régimes of modernity’, in Hal Foster, ed., Vision and Visuality, New York, 1988, 3. A similar linking of vision and modernity is found in Jonathan Crary, Techniques of the Observer: On Vision and Modernity in the Nineteenth Century, Boston, MA, 1990, 9–14.

7 Crary, Techniques of the Observer, 14, 97–136. 8 This condition began in the Song dynasty (960–1127); the late-Ming

expansion of the printing industry permitted prints to proliferate as never before.

9 Robert Hegel, Reading Illustrated Fiction in Late Imperial China, Stanford, CA, 1998, 164–326; Lucille Chia, Printing for Pro! t: The Commercial Publishers of Jianyang, Fujian, 11th–17th Centuries, Cambridge, MA, 2002, 52–62, 205–20.

10 Craig Clunas has, in Pictures and Visuality in Early Modern China, attempted to recover the habitus of late-Ming viewers in looking at paintings, by examining the vocabulary used to describe the play of the eye upon paintings. Clunas, Pictures and Visuality, 102–33.

11 Wu, Double Screen, 245–6, 254.12 Zhou Wu, Jian’an gu banhua, Fuzhou, 1999, 78–83; Piet van der Loon,

The Classical Theatre and Art Song of South Fukien: A Study of Three Ming Anthologies, Taipei, 1992, 2–14.

13 The representation of the tile " oor to communicate the space of the stage is a device not limited to late-Ming printed illustrated drama. Not only is the " oor of the stage at the Guangsheng Lower Temple tiled, but murals inside that stage building, which depict some aspect of dramatic performance, prominently render the tile of the stage " oor. For a reproduction of the stage and its murals, see Anning Jing, The Water God’s Temple of the Guangsheng Monastery: Cosmic Function of Art, Ritual, and Theater, Leiden, 2002, plates 1–5, 1–53.

14 The narrowness of this frame strongly limits the view, a new way of seeing images in late-Ming China; other illustrations from this book have horizontal rectangular frames, which similarly crop, and thus compress, the scene.

15 Zhou, Jian’an gu banhua, 119–30.16 Ma Meng-ching, ‘Looking through the frame’, 212–13.17 On Ricci’s pictorial contributions to the Chengshi moyuan, see Jonathan

Spence, The Memory Palace of Matteo Ricci, Harmondsworth, 1983, 11, 59–64, 128–31, 201–4, 262–5.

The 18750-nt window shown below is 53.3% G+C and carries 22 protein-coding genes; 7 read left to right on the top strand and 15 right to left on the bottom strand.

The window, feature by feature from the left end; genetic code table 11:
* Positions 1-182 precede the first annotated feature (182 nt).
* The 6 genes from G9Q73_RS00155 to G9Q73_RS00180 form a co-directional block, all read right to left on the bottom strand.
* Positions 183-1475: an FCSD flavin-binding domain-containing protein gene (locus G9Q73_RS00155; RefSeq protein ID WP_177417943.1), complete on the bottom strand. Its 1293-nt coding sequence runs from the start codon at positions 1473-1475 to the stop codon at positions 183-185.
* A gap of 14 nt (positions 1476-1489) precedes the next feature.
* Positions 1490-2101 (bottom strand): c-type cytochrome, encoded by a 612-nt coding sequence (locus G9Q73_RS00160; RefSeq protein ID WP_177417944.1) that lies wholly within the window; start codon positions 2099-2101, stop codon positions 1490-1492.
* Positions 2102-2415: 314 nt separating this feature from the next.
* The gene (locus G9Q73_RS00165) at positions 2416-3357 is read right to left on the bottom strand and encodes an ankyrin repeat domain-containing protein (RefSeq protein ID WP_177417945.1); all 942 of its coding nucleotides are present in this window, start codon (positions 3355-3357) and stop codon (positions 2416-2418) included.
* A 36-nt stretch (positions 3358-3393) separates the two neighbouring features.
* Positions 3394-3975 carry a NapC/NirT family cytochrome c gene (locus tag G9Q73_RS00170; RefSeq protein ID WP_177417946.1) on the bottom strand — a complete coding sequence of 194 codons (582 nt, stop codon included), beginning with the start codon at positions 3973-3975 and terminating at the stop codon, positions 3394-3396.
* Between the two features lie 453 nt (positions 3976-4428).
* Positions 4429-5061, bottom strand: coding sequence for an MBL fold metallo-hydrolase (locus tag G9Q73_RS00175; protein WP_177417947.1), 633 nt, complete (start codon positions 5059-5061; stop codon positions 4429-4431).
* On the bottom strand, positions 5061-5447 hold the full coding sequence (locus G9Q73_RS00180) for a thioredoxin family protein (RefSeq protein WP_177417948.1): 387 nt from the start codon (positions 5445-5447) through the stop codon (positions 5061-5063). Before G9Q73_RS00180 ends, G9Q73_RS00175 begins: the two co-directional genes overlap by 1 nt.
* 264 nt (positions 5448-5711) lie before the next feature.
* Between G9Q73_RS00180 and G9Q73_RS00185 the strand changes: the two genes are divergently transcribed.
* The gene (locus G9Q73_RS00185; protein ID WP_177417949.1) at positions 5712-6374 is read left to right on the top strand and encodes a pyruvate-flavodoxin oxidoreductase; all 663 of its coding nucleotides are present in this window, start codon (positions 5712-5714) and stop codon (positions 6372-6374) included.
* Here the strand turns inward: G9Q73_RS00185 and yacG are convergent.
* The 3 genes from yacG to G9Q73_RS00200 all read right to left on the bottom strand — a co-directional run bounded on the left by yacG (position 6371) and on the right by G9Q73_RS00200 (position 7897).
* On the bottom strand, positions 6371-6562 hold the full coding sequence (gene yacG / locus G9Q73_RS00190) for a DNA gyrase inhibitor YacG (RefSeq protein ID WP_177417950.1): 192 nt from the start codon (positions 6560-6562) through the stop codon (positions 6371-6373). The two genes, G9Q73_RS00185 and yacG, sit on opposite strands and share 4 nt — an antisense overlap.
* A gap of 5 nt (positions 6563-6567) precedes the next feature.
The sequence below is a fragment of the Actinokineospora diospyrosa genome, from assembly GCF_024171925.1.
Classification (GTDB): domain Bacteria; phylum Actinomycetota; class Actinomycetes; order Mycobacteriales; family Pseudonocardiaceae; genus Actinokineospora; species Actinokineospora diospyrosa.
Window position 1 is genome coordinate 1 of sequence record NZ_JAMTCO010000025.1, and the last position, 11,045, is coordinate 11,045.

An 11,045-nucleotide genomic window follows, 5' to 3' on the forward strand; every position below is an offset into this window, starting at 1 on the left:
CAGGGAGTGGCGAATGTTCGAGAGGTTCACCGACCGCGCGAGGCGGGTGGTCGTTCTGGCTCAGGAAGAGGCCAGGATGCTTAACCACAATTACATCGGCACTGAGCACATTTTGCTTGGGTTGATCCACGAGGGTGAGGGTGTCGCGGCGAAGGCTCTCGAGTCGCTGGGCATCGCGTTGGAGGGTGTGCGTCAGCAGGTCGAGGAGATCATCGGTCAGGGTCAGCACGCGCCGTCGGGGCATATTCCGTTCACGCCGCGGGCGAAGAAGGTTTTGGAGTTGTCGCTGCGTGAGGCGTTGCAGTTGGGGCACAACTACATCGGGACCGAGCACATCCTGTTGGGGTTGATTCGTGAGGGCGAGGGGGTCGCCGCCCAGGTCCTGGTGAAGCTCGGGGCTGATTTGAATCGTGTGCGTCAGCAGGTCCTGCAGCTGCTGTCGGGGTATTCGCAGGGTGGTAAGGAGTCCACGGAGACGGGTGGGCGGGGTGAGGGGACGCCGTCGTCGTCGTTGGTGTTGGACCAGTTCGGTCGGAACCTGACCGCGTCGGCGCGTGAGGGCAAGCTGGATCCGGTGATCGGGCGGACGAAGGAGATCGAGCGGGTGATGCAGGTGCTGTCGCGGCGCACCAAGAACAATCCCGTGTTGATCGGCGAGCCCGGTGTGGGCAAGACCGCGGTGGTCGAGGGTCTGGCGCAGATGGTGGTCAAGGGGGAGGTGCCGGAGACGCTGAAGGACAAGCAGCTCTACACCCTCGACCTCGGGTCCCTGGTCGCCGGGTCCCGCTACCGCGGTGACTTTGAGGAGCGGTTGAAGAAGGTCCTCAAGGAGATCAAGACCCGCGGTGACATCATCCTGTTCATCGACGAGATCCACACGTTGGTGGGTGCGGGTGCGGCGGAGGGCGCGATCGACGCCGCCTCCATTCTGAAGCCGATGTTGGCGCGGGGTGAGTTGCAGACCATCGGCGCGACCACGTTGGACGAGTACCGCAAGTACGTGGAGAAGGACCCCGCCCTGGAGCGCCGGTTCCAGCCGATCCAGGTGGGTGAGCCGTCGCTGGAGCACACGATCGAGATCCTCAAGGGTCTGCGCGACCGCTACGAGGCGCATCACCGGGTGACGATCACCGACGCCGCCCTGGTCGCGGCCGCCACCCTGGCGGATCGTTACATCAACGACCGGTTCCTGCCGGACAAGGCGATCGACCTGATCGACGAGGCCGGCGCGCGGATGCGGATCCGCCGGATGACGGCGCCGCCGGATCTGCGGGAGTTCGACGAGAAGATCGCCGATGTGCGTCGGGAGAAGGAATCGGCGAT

18 On the images by Rocha and Nadal, as well as on their relation, see John McCall, ‘Early Jesuit art in the Far East IV: in China and Macao before 1634’, Artibus Asiae, 11:1–2, 1948, 45–69, 57.

19 On the Jincheng shuxiang, see Nicolas Standaert, An Illustrated Life of Christ Presented to the Chinese Emperor: The History of Jincheng shuxiang (1640), Sankt Augustin, 2007.

20 Of the forty-eight images contained in the Jincheng shuxiang, at least seventeen extant images attempt to render some forms in single-point perspective, either in the rendering of architectural forms or in the rendering of tile " oors. These include illustrations 4, 5, 8–10, 15, 16, 25, 26, 30–2, 35–8, 40.

21 Schall speci! cally notes how to use the telescope, and also how it produces vision. Adam Schall von Bell [Tang Ruowang] (1592–1666), Yuanjing shuo, 1626, reprint Shanghai, 1936, 6–14, 15–17, 20–1, 24–5.

22 On the presentation of a telescope to the Chongzhen emperor, see Zhang Baichun, ‘Introduction of European astronomical instruments and the technology related [sic] into China during the 17th century’, unpublished paper presented to the 8th International Conference on the History of Science in China, Technische Universität Berlin, Germany, August 1998, as retrieved on 6 November 2008 from the worldwide web at: http://www.ihns.ac.cn/members/zhbaichun/twyq.htm, 5.

23 Wu, Double Screen, 237–59, especially 246–59.24 W. J. T. Mitchell, Picture Theory, Chicago, IL, 1994, 58.25 Clunas, Pictures and Visuality, 56–7.26 This Chinese panoramic rendering and the Western panorama are

differently achieved. Whereas the Chinese panoramic image is based on multipoint, and in some cases orthogonal perspective, in which there is no vanishing point, the Western panorama is achieved by rendering a series of vignettes in single-point perspective, and blending their lines of site to suggest seamless, integrated perspective. On Chinese perspective, see Wu, Double Screen, 16–20; on the Western panorama and its construction, see Stephan Oetterman, The Panorama: History of a Mass Medium, New York, 1997, 31–2.

27 Scene 1 is rendered as a handscroll painting; Scene 2 is rendered as

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painting on a ceramic vessel; Scene 15 is rendered as a painted folding fan; Scene 17 is rendered as a folding screen; Scene 18 is rendered as a hanging scroll.

28 For this moment in the play, see Wang Shifu (" . c. 1250–1300), Xinkan qimiao quanxiang zhushi Xixiang ji, 1498, reprint Shanghai, 1955, 35b, hereafter cited as Xixiang ji; for a translation of this moment in the play, see West and Idema, Moon and the Zither, 119.

29 Wu, Double Screen, 57–68.30 Xixiang ji, 138a, 141b–142a; West and Idema, Moon and the Zither, 258,